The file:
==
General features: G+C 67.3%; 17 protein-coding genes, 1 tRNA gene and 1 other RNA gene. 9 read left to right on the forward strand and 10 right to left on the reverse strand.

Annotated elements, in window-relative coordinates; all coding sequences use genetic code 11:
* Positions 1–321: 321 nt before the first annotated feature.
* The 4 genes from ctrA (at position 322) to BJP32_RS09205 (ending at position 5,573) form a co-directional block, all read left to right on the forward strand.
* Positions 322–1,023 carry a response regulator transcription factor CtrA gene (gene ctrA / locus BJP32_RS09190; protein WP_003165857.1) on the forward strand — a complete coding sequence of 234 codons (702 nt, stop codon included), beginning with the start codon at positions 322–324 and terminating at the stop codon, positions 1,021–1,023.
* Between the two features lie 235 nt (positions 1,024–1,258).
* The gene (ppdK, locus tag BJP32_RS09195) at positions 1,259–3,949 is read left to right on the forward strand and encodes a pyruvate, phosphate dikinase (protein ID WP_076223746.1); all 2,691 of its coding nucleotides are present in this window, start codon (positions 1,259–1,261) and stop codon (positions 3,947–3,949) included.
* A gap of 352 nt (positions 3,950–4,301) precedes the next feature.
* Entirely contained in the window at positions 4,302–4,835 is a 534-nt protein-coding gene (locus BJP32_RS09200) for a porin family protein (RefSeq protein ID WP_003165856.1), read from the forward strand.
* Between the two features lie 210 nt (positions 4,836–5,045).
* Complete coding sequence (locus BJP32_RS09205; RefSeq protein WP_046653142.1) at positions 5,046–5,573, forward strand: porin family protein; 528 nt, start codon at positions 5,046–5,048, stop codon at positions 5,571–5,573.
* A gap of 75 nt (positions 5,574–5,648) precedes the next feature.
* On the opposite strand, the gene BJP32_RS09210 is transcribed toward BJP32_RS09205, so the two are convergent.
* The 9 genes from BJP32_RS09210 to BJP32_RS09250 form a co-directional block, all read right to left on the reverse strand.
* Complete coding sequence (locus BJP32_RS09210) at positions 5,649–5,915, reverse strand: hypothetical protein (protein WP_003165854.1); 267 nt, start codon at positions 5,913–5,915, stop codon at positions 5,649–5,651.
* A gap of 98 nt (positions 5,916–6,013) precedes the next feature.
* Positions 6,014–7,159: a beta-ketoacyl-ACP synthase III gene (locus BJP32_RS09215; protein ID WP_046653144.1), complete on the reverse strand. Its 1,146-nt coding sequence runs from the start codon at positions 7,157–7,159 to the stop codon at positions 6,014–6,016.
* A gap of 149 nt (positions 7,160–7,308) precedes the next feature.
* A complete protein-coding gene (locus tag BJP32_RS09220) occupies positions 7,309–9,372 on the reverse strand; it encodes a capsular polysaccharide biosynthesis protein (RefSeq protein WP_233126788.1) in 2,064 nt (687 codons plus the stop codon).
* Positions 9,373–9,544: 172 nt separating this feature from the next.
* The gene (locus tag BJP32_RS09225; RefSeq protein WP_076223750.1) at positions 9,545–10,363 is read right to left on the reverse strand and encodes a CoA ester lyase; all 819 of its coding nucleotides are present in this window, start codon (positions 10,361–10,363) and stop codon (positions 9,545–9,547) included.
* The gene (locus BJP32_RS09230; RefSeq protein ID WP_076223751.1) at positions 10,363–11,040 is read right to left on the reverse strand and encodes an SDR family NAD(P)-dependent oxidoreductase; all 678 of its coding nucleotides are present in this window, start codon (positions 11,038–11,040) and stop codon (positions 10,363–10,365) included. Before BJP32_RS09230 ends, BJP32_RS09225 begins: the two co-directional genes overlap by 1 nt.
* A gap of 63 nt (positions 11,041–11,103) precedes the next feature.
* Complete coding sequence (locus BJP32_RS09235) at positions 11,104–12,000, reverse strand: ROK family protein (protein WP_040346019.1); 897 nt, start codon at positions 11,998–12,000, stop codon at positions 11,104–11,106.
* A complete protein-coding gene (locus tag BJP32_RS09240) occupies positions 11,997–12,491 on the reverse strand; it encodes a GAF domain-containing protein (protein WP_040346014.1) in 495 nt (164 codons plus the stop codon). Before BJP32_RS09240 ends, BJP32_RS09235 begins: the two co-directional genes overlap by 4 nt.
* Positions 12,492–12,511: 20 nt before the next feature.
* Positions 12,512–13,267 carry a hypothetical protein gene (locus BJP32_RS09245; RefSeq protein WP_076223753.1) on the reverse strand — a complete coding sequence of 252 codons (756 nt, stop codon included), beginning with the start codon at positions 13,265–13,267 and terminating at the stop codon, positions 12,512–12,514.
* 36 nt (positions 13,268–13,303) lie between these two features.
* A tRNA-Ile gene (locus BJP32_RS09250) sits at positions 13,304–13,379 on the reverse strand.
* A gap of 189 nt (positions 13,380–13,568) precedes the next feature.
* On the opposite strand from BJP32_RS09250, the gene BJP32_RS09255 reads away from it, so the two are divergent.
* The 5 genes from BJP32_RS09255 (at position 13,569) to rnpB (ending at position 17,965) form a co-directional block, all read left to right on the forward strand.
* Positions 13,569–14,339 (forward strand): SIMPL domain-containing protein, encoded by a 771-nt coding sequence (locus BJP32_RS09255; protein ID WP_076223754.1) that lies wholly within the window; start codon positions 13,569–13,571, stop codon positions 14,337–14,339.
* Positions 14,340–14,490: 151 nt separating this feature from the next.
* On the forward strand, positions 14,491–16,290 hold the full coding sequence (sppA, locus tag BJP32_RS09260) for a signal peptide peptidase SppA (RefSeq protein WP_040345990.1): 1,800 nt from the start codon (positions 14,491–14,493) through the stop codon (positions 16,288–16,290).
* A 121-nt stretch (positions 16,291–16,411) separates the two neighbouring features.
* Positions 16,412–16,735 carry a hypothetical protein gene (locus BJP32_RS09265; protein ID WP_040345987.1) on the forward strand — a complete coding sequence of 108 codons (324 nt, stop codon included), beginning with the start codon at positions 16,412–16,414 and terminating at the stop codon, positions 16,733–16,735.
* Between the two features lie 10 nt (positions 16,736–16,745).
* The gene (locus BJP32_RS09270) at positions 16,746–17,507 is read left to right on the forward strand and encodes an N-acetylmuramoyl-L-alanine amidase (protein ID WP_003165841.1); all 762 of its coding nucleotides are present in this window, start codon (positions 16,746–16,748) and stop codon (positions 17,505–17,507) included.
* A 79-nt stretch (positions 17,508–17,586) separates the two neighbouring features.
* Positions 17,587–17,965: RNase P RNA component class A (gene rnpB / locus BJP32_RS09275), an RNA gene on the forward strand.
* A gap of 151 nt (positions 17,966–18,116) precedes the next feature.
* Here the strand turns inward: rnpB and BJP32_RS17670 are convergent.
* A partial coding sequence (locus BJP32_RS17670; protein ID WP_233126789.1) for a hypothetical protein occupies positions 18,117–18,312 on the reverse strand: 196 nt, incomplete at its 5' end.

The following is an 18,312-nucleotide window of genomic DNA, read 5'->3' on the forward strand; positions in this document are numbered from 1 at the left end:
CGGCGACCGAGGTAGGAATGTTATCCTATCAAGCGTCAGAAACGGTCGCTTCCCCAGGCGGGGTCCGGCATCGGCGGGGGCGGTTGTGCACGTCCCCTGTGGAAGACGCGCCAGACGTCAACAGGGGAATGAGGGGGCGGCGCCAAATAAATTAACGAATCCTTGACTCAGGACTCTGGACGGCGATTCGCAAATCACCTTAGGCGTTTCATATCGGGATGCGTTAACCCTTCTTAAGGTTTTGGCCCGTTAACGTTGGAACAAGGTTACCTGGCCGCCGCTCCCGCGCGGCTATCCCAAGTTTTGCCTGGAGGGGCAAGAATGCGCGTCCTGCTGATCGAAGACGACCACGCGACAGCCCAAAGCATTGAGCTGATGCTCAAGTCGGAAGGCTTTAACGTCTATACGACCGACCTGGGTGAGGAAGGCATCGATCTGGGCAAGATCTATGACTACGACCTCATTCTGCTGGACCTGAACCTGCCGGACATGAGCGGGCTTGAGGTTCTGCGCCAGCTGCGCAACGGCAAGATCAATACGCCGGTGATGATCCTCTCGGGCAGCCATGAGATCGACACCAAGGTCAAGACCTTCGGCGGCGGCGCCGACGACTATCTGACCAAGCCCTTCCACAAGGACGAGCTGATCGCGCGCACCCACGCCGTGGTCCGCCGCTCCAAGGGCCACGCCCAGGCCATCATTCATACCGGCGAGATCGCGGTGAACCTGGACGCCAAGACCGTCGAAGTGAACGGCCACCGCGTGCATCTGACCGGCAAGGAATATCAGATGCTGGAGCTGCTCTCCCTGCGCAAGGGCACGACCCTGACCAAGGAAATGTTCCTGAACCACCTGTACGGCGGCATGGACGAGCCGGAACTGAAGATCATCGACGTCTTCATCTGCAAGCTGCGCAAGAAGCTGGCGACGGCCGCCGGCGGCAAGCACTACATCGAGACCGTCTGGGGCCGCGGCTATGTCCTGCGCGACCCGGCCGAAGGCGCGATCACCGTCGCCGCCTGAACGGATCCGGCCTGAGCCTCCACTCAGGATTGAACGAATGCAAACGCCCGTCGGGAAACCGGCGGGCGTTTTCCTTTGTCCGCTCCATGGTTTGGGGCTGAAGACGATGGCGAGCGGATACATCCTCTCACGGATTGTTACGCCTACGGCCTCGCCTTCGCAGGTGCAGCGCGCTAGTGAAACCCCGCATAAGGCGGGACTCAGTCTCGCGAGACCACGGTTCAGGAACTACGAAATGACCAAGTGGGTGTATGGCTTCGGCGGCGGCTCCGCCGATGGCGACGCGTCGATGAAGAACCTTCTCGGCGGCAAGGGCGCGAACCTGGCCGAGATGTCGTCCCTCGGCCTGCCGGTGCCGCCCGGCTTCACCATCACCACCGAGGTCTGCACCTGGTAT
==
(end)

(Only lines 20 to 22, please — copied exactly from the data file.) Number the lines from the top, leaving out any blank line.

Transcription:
* Positions 9,373–9,544: 172 nt separating this feature from the next.
* The gene (locus tag BJP32_RS09225; RefSeq protein WP_076223750.1) at positions 9,545–10,363 is read right to left on the reverse strand and encodes a CoA ester lyase; all 819 of its coding nucleotides are present in this window, start codon (positions 10,361–10,363) and stop codon (positions 9,545–9,547) included.
* The gene (locus BJP32_RS09230; RefSeq protein ID WP_076223751.1) at positions 10,363–11,040 is read right to left on the reverse strand and encodes an SDR family NAD(P)-dependent oxidoreductase; all 678 of its coding nucleotides are present in this window, start codon (positions 11,038–11,040) and stop codon (positions 10,363–10,365) included. Before BJP32_RS09230 ends, BJP32_RS09225 begins: the two co-directional genes overlap by 1 nt.